Then I went home, and cracked open The Christian as Minister, one of the required reading materials in the process of becoming Ordained in the United Methodist Church. I was immediately struck by just how much my personal opinions and beliefs mirror the doctrine of United Methodism. I was a little overwhelmed; how often does the intimate murmurs of a single person's heart match up so well to a set of practices and principles set up by an institution? Truly this is where I'm meant to be.
A particular section of the book especially called to me. Entitled "The Meaning of Servant Leadership," it defined the term servant-leader as used by Robert K. Greenleaf, director of Management Research at AT&T. Greenleaf, inspired by a character in Herman Hesse's novel Journey to the East, declared that "a great leader is seen as a servant first." The primary goal of this servant-leader is to "make sure that other people's highest priority needs are being served." He goes on to say that the best test as to whether one is a servant first or a leader first is to determine if "those served grow as persons; do they while being served, become healthier, wiser, freer, more autonomous."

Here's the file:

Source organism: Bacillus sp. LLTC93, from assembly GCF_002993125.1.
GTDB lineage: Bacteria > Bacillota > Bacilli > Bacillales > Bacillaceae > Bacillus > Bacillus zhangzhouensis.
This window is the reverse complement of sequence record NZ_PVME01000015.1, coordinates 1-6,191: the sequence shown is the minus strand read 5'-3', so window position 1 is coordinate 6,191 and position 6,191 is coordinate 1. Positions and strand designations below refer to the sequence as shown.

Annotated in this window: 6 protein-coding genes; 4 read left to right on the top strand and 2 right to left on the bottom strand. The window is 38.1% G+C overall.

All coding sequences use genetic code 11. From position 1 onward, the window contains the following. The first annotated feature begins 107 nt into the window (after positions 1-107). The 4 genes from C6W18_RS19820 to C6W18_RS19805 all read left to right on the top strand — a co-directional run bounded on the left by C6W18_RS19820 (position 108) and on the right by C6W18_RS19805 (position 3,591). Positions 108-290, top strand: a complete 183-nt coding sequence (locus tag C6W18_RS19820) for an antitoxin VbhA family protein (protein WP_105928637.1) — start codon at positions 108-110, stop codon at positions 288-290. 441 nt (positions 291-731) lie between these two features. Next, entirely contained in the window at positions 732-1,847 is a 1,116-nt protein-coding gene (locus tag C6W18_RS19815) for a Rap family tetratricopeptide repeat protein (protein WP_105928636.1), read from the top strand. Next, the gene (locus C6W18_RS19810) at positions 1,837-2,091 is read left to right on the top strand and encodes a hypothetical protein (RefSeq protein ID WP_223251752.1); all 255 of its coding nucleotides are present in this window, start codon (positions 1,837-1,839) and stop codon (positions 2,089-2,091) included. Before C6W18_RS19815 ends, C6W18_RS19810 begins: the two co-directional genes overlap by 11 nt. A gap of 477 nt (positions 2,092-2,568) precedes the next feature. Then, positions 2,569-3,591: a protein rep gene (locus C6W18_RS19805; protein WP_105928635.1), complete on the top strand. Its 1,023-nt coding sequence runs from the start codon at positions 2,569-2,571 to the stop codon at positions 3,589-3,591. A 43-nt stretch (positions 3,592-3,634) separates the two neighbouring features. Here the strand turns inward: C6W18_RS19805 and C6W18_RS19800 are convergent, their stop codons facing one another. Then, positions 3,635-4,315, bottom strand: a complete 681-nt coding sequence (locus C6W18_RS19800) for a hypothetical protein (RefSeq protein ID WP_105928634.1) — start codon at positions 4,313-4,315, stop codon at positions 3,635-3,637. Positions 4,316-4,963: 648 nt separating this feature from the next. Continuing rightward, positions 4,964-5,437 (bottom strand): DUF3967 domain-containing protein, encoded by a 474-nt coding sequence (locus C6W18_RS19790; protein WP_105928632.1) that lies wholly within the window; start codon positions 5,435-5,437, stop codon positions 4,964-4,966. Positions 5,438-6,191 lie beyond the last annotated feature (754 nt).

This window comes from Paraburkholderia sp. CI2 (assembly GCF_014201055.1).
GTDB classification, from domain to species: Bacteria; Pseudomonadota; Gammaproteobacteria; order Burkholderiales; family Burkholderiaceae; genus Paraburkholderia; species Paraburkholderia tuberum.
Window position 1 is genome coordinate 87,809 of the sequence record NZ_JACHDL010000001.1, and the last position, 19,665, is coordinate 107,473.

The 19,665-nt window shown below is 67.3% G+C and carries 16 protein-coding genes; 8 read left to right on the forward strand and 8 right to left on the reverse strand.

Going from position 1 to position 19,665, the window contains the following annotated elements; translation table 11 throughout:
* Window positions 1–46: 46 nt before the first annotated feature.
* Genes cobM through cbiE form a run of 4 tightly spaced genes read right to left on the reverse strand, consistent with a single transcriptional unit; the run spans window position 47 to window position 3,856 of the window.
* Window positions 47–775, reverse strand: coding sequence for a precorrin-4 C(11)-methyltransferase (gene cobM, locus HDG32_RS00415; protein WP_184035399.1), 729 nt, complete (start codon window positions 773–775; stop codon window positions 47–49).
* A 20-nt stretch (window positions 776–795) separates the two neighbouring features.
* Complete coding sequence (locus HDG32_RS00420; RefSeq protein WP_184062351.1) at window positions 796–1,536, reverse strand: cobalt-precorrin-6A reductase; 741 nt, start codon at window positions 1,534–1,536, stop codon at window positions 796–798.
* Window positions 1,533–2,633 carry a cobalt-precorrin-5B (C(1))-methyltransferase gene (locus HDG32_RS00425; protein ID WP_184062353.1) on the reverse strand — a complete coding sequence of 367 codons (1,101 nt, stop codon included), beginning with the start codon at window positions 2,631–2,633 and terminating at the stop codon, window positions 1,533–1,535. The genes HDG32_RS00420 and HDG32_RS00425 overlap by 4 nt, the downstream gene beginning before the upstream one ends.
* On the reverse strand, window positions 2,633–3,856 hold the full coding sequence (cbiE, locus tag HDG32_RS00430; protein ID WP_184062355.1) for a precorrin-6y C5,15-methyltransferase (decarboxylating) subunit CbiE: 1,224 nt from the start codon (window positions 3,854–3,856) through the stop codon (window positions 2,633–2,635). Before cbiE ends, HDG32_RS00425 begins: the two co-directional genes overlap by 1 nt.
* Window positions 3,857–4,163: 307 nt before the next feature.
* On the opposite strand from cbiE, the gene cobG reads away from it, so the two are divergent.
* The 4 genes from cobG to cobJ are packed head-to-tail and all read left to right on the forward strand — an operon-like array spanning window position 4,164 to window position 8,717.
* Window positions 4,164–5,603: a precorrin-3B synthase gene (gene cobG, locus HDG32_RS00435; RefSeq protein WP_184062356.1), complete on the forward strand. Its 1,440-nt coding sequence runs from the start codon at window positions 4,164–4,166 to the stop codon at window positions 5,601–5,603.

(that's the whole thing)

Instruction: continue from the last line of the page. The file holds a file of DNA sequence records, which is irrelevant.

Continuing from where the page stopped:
What a wonderful philosophy to apply directly to our lives, not only our career choices. Service to all, mirroring God's infinite love onto our fellow human beings. This is why I'm Methodist.